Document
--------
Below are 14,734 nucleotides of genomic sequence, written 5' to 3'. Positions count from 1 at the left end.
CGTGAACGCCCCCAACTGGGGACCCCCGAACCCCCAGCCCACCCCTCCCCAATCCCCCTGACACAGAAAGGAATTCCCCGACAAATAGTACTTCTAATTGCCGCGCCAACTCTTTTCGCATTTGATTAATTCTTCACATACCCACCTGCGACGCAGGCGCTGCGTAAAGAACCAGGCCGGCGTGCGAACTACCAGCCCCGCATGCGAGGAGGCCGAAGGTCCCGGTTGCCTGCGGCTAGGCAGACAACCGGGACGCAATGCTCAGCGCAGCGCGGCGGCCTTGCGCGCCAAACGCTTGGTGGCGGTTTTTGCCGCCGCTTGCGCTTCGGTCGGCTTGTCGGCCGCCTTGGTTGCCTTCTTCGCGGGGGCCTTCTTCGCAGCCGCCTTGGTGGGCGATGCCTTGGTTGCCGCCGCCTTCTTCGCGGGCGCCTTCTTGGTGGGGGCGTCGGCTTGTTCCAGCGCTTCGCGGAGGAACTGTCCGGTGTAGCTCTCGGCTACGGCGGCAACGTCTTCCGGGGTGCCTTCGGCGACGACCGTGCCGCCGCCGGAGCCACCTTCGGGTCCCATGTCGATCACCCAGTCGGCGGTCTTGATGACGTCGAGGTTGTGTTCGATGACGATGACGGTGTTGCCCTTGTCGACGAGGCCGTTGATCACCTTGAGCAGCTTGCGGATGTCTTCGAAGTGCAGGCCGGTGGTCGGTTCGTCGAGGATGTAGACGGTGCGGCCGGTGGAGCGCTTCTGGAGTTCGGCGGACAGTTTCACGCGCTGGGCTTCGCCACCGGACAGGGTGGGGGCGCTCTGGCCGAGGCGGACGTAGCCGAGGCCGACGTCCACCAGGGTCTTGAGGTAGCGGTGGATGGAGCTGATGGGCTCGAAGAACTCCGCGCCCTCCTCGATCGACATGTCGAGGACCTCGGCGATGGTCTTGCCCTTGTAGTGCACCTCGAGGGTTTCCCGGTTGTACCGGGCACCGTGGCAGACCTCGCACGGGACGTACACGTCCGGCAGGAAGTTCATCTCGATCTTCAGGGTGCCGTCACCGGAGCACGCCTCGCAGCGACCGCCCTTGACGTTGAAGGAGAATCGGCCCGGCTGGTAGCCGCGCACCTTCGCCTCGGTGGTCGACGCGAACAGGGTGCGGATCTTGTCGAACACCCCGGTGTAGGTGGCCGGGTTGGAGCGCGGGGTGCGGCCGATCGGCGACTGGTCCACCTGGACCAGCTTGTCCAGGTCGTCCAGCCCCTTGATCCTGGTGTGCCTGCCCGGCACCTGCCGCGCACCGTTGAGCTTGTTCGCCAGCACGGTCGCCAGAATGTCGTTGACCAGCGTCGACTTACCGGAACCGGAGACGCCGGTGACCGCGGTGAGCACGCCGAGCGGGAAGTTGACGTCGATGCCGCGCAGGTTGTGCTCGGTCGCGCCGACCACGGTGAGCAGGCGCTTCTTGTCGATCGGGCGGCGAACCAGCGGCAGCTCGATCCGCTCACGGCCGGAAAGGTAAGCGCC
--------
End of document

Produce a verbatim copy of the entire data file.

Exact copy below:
Below are 14,734 nucleotides of genomic sequence, written 5' to 3'. Positions count from 1 at the left end.
CGTGAACGCCCCCAACTGGGGACCCCCGAACCCCCAGCCCACCCCTCCCCAATCCCCCTGACACAGAAAGGAATTCCCCGACAAATAGTACTTCTAATTGCCGCGCCAACTCTTTTCGCATTTGATTAATTCTTCACATACCCACCTGCGACGCAGGCGCTGCGTAAAGAACCAGGCCGGCGTGCGAACTACCAGCCCCGCATGCGAGGAGGCCGAAGGTCCCGGTTGCCTGCGGCTAGGCAGACAACCGGGACGCAATGCTCAGCGCAGCGCGGCGGCCTTGCGCGCCAAACGCTTGGTGGCGGTTTTTGCCGCCGCTTGCGCTTCGGTCGGCTTGTCGGCCGCCTTGGTTGCCTTCTTCGCGGGGGCCTTCTTCGCAGCCGCCTTGGTGGGCGATGCCTTGGTTGCCGCCGCCTTCTTCGCGGGCGCCTTCTTGGTGGGGGCGTCGGCTTGTTCCAGCGCTTCGCGGAGGAACTGTCCGGTGTAGCTCTCGGCTACGGCGGCAACGTCTTCCGGGGTGCCTTCGGCGACGACCGTGCCGCCGCCGGAGCCACCTTCGGGTCCCATGTCGATCACCCAGTCGGCGGTCTTGATGACGTCGAGGTTGTGTTCGATGACGATGACGGTGTTGCCCTTGTCGACGAGGCCGTTGATCACCTTGAGCAGCTTGCGGATGTCTTCGAAGTGCAGGCCGGTGGTCGGTTCGTCGAGGATGTAGACGGTGCGGCCGGTGGAGCGCTTCTGGAGTTCGGCGGACAGTTTCACGCGCTGGGCTTCGCCACCGGACAGGGTGGGGGCGCTCTGGCCGAGGCGGACGTAGCCGAGGCCGACGTCCACCAGGGTCTTGAGGTAGCGGTGGATGGAGCTGATGGGCTCGAAGAACTCCGCGCCCTCCTCGATCGACATGTCGAGGACCTCGGCGATGGTCTTGCCCTTGTAGTGCACCTCGAGGGTTTCCCGGTTGTACCGGGCACCGTGGCAGACCTCGCACGGGACGTACACGTCCGGCAGGAAGTTCATCTCGATCTTCAGGGTGCCGTCACCGGAGCACGCCTCGCAGCGACCGCCCTTGACGTTGAAGGAGAATCGGCCCGGCTGGTAGCCGCGCACCTTCGCCTCGGTGGTCGACGCGAACAGGGTGCGGATCTTGTCGAACACCCCGGTGTAGGTGGCCGGGTTGGAGCGCGGGGTGCGGCCGATCGGCGACTGGTCCACCTGGACCAGCTTGTCCAGGTCGTCCAGCCCCTTGATCCTGGTGTGCCTGCCCGGCACCTGCCGCGCACCGTTGAGCTTGTTCGCCAGCACGGTCGCCAGAATGTCGTTGACCAGCGTCGACTTACCGGAACCGGAGACGCCGGTGACCGCGGTGAGCACGCCGAGCGGGAAGTTGACGTCGATGCCGCGCAGGTTGTGCTCGGTCGCGCCGACCACGGTGAGCAGGCGCTTCTTGTCGATCGGGCGGCGAACCAGCGGCAGCTCGATCCGCTCACGGCCGGAAAGGTAAGCGCC